"Damn it! This isn't a good way to die" I said to myself.

Finally, the dive master looked up and saw my mad, popping eyes. It took a whopping six seconds, an eternity for a panicked diver. He immediately returned the regulator to my mouth. I sucked voraciously as my lungs screamed for air, but forgot to purge the regulator (clearing it by blowing or allowing air to rush out) before breathing from it. Alas, I had another gulp. I continued anyway, as the water gave way to air from my tanks. My left hand was bloody but unrelenting in its grip, my nails soiled green and brown. I was anxious. I listened to my bubbles and deep breaths. The coral that was my lifeline suddenly caught my attention. In the middle of its flat body, a tiny cream-colored plankton with red speckled ends swayed gracefully with the current.

I thought, "You're beautiful!" I stared a little bit longer and slowly brought my legs down. My breathing relaxed and I crawled. I was back at 80 feet and gave my dive master the OK sign.

After I regained my composure, two divers yanked at me and we began to surface, lifted by another current. We were surrounded by a swirling mass of dancing bubbles, thick enough to obscure everything else, spinning us 360 degrees. Some divers ascended ahead of me, as I relished the blobs of clear crystals. Then, I felt the wind on top of my head. I was on the surface and I pumped air into my stabilizing jacket. My friends and I were relieved and giddy at the same time. That current was something else. We climbed unto the boat. I told them what I said to the coral, and we all had a good laugh.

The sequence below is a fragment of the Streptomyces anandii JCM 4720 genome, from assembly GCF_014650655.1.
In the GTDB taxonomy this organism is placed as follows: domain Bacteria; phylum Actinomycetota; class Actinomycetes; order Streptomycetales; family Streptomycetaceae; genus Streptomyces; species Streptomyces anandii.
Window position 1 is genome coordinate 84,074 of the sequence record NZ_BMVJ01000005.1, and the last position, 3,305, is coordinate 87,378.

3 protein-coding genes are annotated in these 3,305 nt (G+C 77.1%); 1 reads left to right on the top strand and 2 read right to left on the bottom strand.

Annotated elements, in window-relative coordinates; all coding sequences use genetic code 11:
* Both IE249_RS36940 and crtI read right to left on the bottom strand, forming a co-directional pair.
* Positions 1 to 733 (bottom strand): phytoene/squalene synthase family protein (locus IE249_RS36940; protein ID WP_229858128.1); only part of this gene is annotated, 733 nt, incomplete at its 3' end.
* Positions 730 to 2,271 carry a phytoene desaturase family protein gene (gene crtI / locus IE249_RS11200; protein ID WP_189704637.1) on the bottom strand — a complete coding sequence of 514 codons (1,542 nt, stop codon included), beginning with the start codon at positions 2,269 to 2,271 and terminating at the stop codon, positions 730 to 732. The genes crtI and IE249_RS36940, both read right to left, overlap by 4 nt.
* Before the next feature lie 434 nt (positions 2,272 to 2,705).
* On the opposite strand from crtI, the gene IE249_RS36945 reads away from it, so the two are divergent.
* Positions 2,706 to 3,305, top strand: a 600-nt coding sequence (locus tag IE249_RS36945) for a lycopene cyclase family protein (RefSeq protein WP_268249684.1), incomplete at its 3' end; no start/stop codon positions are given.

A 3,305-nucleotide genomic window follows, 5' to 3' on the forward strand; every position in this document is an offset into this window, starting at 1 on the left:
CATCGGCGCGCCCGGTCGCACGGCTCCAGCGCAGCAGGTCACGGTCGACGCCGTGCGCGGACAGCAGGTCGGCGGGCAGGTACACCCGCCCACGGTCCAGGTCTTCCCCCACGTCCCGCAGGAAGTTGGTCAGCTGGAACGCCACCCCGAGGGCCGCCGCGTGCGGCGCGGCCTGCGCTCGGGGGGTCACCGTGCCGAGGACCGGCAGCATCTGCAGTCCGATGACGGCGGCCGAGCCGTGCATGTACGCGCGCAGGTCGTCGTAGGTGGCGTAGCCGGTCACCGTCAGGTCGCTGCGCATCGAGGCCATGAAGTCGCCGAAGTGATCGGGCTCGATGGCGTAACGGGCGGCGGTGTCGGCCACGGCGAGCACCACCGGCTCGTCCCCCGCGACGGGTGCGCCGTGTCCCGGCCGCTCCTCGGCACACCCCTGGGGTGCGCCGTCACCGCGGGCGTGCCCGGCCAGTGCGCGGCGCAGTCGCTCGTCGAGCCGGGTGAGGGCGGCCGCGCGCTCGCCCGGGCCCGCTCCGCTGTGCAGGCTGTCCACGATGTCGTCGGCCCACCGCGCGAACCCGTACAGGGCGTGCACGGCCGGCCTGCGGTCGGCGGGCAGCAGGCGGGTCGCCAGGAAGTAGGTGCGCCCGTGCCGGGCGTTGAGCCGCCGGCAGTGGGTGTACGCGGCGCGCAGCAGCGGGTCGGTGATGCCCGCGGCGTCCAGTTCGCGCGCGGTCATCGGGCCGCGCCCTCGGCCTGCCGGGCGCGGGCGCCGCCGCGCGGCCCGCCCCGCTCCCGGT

After an hour of rest, we dove again, in shallower water with less drift, thank God. I was dazed and exhausted but felt exhilarated. It was good to be back in the water.

Despite all this, I never found reason to get rid of my gear and stop diving or tell anyone that diving is an easy way to get killed. I lost money, time, and a lot of skin just to get to the bottom. I love the sea and I will dive again. But next time, I will be wiser, more prepared, and eager to say to the citizens of the deep: "YouÝre beautiful!"

By Shirley V. Grande, 26, Philippines CMAS Open water diver

WINNER best story July 2003